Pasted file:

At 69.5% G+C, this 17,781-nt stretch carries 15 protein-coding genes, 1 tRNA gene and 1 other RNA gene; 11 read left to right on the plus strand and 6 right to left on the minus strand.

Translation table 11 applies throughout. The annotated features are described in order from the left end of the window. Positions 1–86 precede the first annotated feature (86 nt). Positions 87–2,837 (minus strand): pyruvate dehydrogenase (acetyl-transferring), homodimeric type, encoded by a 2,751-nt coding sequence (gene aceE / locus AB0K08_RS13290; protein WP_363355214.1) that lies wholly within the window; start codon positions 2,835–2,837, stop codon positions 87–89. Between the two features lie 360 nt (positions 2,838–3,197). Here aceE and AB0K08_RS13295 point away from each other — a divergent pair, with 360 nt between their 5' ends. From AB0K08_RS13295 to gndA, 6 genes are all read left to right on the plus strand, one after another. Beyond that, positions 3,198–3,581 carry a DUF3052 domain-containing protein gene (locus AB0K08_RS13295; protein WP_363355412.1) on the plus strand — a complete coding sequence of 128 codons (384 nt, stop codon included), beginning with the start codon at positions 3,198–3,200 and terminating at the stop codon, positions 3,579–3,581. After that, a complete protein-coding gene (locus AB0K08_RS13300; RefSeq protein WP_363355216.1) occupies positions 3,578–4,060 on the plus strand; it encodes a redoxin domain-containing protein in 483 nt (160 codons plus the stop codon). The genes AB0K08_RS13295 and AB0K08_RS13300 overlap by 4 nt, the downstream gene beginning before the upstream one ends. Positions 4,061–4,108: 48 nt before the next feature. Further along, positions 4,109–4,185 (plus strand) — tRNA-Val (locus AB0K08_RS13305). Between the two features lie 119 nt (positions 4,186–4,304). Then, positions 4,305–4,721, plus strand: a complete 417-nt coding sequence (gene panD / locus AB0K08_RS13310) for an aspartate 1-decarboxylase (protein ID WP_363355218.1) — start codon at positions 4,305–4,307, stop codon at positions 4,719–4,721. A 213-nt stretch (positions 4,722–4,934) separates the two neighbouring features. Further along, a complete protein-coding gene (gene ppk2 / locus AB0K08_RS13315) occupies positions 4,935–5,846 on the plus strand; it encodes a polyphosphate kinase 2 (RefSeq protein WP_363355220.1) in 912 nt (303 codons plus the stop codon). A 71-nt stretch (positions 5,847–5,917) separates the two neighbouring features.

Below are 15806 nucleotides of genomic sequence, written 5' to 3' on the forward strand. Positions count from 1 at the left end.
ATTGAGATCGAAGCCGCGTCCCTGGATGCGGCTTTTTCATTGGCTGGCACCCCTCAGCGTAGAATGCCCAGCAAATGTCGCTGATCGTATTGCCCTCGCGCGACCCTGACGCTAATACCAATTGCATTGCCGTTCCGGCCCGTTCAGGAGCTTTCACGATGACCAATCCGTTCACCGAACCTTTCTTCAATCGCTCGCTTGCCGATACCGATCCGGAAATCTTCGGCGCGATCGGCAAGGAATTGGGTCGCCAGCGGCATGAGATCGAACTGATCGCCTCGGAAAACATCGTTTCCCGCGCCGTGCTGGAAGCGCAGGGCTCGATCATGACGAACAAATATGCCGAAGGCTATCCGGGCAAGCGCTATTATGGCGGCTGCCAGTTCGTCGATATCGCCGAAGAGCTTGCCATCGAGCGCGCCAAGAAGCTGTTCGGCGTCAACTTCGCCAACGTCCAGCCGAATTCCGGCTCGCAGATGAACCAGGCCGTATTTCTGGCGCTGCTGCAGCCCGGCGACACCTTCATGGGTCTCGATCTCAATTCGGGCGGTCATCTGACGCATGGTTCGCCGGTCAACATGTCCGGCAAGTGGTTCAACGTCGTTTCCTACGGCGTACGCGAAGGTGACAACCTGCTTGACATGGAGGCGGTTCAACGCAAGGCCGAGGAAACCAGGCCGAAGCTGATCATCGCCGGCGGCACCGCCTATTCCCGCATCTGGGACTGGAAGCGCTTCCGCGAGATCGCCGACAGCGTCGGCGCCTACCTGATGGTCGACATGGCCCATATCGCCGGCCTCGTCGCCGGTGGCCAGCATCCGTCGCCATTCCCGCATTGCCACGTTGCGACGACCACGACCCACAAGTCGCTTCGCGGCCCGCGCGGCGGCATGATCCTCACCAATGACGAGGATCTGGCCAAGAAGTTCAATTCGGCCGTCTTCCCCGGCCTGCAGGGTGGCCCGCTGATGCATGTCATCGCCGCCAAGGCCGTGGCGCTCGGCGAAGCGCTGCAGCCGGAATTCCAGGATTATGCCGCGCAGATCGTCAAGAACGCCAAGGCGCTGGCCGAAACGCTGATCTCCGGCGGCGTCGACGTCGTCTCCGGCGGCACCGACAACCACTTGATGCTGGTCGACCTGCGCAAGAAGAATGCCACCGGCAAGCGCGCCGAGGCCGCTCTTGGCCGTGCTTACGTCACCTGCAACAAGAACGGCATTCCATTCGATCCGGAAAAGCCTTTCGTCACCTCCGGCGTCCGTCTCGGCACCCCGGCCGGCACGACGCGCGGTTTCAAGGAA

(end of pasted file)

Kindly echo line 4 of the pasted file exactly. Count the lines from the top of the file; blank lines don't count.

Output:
ATTGAGATCGAAGCCGCGTCCCTGGATGCGGCTTTTTCATTGGCTGGCACCCCTCAGCGTAGAATGCCCAGCAAATGTCGCTGATCGTATTGCCCTCGCGCGACCCTGACGCTAATACCAATTGCATTGCCGTTCCGGCCCGTTCAGGAGCTTTCACGATGACCAATCCGTTCACCGAACCTTTCTTCAATCGCTCGCTTGCCGATACCGATCCGGAAATCTTCGGCGCGATCGGCAAGGAATTGGGTCGCCAGCGGCATGAGATCGAACTGATCGCCTCGGAAAACATCGTTTCCCGCGCCGTGCTGGAAGCGCAGGGCTCGATCATGACGAACAAATATGCCGAAGGCTATCCGGGCAAGCGCTATTATGGCGGCTGCCAGTTCGTCGATATCGCCGAAGAGCTTGCCATCGAGCGCGCCAAGAAGCTGTTCGGCGTCAACTTCGCCAACGTCCAGCCGAATTCCGGCTCGCAGATGAACCAGGCCGTATTTCTGGCGCTGCTGCAGCCCGGCGACACCTTCATGGGTCTCGATCTCAATTCGGGCGGTCATCTGACGCATGGTTCGCCGGTCAACATGTCCGGCAAGTGGTTCAACGTCGTTTCCTACGGCGTACGCGAAGGTGACAACCTGCTTGACATGGAGGCGGTTCAACGCAAGGCCGAGGAAACCAGGCCGAAGCTGATCATCGCCGGCGGCACCGCCTATTCCCGCATCTGGGACTGGAAGCGCTTCCGCGAGATCGCCGACAGCGTCGGCGCCTACCTGATGGTCGACATGGCCCATATCGCCGGCCTCGTCGCCGGTGGCCAGCATCCGTCGCCATTCCCGCATTGCCACGTTGCGACGACCACGACCCACAAGTCGCTTCGCGGCCCGCGCGGCGGCATGATCCTCACCAATGACGAGGATCTGGCCAAGAAGTTCAATTCGGCCGTCTTCCCCGGCCTGCAGGGTGGCCCGCTGATGCATGTCATCGCCGCCAAGGCCGTGGCGCTCGGCGAAGCGCTGCAGCCGGAATTCCAGGATTATGCCGCGCAGATCGTCAAGAACGCCAAGGCGCTGGCCGAAACGCTGATCTCCGGCGGCGTCGACGTCGTCTCCGGCGGCACCGACAACCACTTGATGCTGGTCGACCTGCGCAAGAAGAATGCCACCGGCAAGCGCGCCGAGGCCGCTCTTGGCCGTGCTTACGTCACCTGCAACAAGAACGGCATTCCATTCGATCCGGAAAAGCCTTTCGTCACCTCCGGCGTCCGTCTCGGCACCCCGGCCGGCACGACGCGCGGTTTCAAGGAA